Anyone who believes cats are not devious little furry buggers has obviously not had a cat wake them at sunrise or deliberately sneeze on their dinner portion of KFC chicken.
Our cat, who in human years would be eligible for a cats’ rest home, instead refuses to go into feline aged care and insists on occupying our home where her routine involves sleeping all day and racing about the house like a maniac at 2am. We can follow her progress by the sound of ornaments and delicate items being smashed to the floor as she crashes about in the night.
It’s times like these I marvel at the ancient Egyptians. They were the first people to construct tourist attractions – the Sphinx and the pyramids – with a long-term plan to draw foreign visitors to an area my dad described as ‘miles and miles of bugger all’.
Dad spent some years in North Africa during the great unpleasantness of 1939-45 and he said the only place worth seeing was Cairo because the locals had the sense to build a pub or two. He also liked Cairo because he was there and the German Afrika Korps was not.
I learnt Egyptian history from dad, and he explained how the ancients liked to assemble rocks in triangular shapes. They also stuck big statues all over the place, usually on top of dead kings so archaeologists a thousand years later would know where to dig.
There were so many Egyptian kings they had to number them because Rameses II had to argue with the insurance company that he was still alive and should not be confused with Rameses I on whom the insurance people had paid out.
Dad also told me something I never forgot – the ancient Egyptians worshipped cats. Not just had them round the house as furry ornaments but actually worshipped them as in up on a pedestal, oh great and mighty moggy. Unfortunately, cats have a long memory and they still demand such fawning from their human staff.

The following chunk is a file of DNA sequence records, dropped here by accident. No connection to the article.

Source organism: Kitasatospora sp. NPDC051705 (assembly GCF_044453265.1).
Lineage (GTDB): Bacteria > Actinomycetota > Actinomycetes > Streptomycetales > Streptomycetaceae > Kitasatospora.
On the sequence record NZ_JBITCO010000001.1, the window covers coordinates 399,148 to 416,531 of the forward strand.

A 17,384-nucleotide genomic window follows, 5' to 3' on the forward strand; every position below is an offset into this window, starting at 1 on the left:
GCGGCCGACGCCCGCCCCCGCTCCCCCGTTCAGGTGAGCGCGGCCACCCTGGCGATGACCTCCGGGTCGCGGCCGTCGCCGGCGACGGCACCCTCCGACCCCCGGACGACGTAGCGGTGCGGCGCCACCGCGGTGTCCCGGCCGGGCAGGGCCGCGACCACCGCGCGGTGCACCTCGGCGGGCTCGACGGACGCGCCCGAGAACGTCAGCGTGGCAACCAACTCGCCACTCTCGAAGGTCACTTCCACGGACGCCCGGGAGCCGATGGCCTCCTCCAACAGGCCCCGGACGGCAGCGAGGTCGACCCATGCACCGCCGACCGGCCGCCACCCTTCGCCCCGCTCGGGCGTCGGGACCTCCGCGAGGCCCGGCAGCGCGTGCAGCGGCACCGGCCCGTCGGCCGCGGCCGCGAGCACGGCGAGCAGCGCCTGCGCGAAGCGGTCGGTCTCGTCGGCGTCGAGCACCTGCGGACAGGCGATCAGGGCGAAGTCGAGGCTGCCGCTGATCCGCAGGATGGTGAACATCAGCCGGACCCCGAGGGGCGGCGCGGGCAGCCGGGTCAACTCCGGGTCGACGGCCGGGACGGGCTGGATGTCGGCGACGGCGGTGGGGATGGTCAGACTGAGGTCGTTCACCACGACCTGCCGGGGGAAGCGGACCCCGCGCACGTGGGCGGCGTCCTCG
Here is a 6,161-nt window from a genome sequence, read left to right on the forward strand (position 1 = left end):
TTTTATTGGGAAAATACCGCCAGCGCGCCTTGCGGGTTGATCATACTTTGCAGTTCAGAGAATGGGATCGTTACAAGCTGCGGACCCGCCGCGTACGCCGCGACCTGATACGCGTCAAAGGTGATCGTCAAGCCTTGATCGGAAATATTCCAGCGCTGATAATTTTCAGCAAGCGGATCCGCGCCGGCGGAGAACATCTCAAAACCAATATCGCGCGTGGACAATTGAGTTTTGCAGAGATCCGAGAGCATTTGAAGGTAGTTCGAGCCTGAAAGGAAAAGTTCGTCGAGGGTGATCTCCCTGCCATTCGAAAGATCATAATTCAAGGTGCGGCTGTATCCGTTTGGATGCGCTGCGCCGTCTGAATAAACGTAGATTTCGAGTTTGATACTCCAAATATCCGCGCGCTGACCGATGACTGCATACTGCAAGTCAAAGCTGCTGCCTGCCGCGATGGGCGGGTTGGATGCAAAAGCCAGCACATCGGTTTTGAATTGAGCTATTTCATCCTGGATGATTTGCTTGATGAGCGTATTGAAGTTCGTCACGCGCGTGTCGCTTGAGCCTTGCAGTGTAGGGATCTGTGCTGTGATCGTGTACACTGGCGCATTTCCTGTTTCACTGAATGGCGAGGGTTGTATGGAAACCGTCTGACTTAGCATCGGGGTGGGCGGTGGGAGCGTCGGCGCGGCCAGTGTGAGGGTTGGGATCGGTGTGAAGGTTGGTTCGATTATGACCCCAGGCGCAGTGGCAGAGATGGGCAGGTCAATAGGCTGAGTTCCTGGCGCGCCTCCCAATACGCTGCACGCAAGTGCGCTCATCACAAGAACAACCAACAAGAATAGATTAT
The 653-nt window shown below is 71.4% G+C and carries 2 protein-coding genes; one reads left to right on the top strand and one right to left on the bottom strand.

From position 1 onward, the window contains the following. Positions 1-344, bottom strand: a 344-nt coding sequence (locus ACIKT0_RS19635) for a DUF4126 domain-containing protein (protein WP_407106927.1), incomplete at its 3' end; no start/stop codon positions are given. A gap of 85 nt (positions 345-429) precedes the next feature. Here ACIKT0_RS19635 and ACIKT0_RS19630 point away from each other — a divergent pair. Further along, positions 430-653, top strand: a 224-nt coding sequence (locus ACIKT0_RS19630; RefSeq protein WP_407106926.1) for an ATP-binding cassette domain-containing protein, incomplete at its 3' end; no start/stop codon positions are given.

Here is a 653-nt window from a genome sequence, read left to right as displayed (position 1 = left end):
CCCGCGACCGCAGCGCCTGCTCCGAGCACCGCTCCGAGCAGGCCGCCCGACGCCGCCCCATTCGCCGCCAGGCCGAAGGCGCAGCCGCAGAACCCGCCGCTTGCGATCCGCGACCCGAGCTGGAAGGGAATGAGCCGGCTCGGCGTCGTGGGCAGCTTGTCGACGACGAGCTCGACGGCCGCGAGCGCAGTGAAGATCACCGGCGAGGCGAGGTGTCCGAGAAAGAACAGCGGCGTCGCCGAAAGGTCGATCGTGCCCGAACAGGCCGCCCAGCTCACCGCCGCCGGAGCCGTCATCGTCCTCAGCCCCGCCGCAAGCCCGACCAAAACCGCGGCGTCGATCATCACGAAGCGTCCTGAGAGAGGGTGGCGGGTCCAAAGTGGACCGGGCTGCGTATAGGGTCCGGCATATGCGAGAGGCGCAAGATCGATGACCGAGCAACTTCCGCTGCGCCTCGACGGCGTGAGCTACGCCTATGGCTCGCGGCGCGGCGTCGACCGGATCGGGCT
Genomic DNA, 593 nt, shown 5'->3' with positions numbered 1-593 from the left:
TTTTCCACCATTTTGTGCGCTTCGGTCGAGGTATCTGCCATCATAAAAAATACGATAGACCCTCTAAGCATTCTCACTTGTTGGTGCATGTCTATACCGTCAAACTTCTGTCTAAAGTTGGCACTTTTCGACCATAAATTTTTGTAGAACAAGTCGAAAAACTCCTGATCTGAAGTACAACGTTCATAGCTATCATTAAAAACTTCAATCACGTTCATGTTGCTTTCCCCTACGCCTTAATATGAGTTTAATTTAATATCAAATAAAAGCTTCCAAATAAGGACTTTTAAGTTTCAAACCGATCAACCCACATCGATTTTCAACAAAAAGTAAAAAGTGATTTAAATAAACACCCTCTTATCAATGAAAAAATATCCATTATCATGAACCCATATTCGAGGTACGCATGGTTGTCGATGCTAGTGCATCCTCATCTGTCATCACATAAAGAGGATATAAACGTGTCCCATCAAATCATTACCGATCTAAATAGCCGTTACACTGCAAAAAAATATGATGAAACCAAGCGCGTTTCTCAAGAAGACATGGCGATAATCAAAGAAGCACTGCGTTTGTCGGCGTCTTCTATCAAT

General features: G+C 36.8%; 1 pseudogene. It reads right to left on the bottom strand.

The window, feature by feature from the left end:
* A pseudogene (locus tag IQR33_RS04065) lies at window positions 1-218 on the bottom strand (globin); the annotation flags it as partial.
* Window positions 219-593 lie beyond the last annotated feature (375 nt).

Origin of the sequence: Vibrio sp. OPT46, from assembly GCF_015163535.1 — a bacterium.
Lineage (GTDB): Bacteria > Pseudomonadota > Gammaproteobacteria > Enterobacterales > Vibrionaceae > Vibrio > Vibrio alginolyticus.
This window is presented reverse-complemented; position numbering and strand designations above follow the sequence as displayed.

Thousands of years later cats seem to have a tiny gene in their brain that tells them that even if they are not worshipped, they should be.
Our home is currently playing host to one of these redundant temple idols. She is a Siamese cat and can be described as feisty which is a politically correct description of a fur-covered nutter.
In the years she has lived with us, our cat has confirmed in my mind that cats were placed on this planet to be a right pain in the sphinxter, as the ancient Egyptians might say.
I blame the Covid pandemic for this attitude of feline self-entitlement.
Time was cats knew that at some point the humans would leave the house for the day and they would be in charge. Then something happened which made the humans work from home, which meant we are disrupting the cat’s well-practised routine.
In her world, humans feed her then should leave the house. She goes to bed and sleeps until a few minutes before they return home. She is then waiting on an armchair with a “feed me!” look on her face when the humans open the door.
Not now, the humans are always home which the cat regards as a serious disruption to her routine and some ill-considered behaviour by the humans to stay in the house all day and work from home.
It’s resulted in something of a battle of the wills as to who controls the house.
A recent example illustrates my point. It was dinner time and we had treated ourselves to a tasty meal of takeaway chicken. Unfortunately, the cat is addicted to chicken and regards any chicken brought into the house as hers exclusively.
In the interests of diplomacy, we placed a small portion of the chook in her bowl and proceeded to sort our own meal.
Cat engaged her vacuum cleaner mode and hoovered the chicken in a nanosecond then leapt onto the armchair where my wife was contemplating a delicious portion of fried chicken.
The cat then approached the plate then promptly sneezed on the chicken. Cue a howl of outrage from my wife and a cackle from the cat.
I wonder if this ever happened to the ancient Egyptians.